In molecular physics, the van der Waals force, named after Dutch scientist Johannes Diderik van der Waals, is a distance-dependent interaction between atoms or molecules. Unlike ionic or covalent bonds, these attractions do not result from a chemical electronic bond; they are comparatively weak and therefore more susceptible to disturbance. The van der Waals force quickly vanishes at longer distances between interacting molecules.

Van der Waals force plays a fundamental role in fields as diverse as supramolecular chemistry, structural biology, polymer science, nanotechnology, surface science, and condensed matter physics. It also underlies many properties of organic compounds and molecular solids, including their solubility in polar and non-polar media.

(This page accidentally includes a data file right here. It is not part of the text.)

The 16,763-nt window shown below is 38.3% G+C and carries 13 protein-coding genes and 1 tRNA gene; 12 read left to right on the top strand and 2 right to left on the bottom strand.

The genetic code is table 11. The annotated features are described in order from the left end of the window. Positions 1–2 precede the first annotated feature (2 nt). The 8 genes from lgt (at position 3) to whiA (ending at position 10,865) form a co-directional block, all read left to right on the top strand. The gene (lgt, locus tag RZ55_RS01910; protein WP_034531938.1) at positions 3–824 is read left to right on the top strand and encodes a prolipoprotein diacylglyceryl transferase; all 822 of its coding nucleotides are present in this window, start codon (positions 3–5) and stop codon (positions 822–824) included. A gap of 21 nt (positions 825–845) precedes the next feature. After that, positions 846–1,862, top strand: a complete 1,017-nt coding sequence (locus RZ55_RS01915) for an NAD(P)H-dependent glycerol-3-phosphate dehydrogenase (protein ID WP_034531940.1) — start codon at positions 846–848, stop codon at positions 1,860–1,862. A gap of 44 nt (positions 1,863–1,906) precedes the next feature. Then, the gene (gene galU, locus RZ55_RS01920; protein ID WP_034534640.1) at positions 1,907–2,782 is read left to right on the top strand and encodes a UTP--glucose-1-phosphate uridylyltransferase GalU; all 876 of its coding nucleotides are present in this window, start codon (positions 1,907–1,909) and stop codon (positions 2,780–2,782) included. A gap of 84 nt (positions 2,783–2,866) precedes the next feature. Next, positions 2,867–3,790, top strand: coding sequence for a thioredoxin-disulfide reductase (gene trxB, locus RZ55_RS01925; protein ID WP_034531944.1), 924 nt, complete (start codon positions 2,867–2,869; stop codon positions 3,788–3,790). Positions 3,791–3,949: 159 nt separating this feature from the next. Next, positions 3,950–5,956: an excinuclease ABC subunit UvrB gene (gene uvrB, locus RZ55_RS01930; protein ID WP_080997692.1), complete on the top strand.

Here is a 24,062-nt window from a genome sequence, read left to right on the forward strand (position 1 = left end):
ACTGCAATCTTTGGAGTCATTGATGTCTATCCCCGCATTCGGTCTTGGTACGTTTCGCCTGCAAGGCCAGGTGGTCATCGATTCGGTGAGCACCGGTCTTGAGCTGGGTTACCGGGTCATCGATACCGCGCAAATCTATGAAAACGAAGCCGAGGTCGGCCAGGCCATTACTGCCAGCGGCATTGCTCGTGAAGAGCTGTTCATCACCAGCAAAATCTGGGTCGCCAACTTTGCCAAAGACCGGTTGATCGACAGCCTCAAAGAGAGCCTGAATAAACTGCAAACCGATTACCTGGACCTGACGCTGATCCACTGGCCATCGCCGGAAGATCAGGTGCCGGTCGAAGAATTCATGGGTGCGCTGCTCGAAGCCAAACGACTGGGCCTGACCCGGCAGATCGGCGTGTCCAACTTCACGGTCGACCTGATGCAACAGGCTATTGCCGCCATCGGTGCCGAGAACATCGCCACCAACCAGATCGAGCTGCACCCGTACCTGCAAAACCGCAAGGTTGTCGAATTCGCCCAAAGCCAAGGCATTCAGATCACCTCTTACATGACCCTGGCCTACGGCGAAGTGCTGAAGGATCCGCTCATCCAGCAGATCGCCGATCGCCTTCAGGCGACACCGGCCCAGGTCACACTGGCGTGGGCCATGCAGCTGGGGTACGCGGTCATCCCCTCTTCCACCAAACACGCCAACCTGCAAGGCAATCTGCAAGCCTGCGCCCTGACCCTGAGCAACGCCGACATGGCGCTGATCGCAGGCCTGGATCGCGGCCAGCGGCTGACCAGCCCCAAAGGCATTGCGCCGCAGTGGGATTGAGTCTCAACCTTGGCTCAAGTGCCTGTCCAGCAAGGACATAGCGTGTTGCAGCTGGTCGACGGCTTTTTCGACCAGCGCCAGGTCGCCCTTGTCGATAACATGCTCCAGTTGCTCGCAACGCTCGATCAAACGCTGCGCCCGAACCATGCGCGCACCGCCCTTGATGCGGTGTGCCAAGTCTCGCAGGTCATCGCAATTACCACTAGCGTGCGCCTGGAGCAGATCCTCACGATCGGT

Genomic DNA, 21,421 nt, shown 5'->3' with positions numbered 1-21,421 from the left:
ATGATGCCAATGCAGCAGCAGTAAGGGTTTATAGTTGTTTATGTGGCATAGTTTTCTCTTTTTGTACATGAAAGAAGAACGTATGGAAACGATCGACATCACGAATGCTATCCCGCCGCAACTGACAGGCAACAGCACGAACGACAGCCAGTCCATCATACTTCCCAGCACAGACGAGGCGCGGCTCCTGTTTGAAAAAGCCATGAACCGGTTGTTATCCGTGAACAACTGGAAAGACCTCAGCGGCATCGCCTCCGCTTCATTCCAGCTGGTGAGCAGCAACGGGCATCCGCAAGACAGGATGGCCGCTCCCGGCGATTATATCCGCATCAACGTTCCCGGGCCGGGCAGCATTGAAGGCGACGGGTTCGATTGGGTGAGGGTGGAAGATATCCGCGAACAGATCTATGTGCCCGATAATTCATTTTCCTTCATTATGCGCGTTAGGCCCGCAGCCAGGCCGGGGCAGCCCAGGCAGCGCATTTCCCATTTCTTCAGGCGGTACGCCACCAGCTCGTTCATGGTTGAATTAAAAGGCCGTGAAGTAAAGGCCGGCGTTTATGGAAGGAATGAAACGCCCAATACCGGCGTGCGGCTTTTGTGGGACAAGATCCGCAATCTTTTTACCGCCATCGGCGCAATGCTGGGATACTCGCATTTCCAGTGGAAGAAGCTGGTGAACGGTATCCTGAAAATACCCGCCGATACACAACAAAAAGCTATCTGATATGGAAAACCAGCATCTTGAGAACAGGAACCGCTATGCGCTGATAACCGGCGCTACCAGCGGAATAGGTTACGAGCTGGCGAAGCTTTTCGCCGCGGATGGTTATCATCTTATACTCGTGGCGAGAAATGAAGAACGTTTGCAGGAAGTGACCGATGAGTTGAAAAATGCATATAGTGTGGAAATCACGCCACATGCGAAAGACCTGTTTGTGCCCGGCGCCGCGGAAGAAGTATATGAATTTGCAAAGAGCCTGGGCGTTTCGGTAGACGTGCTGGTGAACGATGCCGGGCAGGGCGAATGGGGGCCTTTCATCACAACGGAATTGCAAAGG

If no other force is present, the distance between atoms at which the force becomes repulsive rather than attractive as the atoms approach one another is called the van der Waals contact distance; this phenomenon results from the mutual repulsion between the atoms' electron clouds.[1] The van der Waals force has the same origin as the Casimir effect, which arises from quantum interactions with the zero-point field.[2]

The term van der Waals force is sometimes used loosely for all intermolecular forces.[3] The term always includes the London dispersion force between instantaneously induced dipoles.[citation needed] It is sometimes applied to the Debye force between a permanent dipole and a corresponding induced dipole[citation needed] or to the Keesom force between permanent molecular dipoles.[citation needed]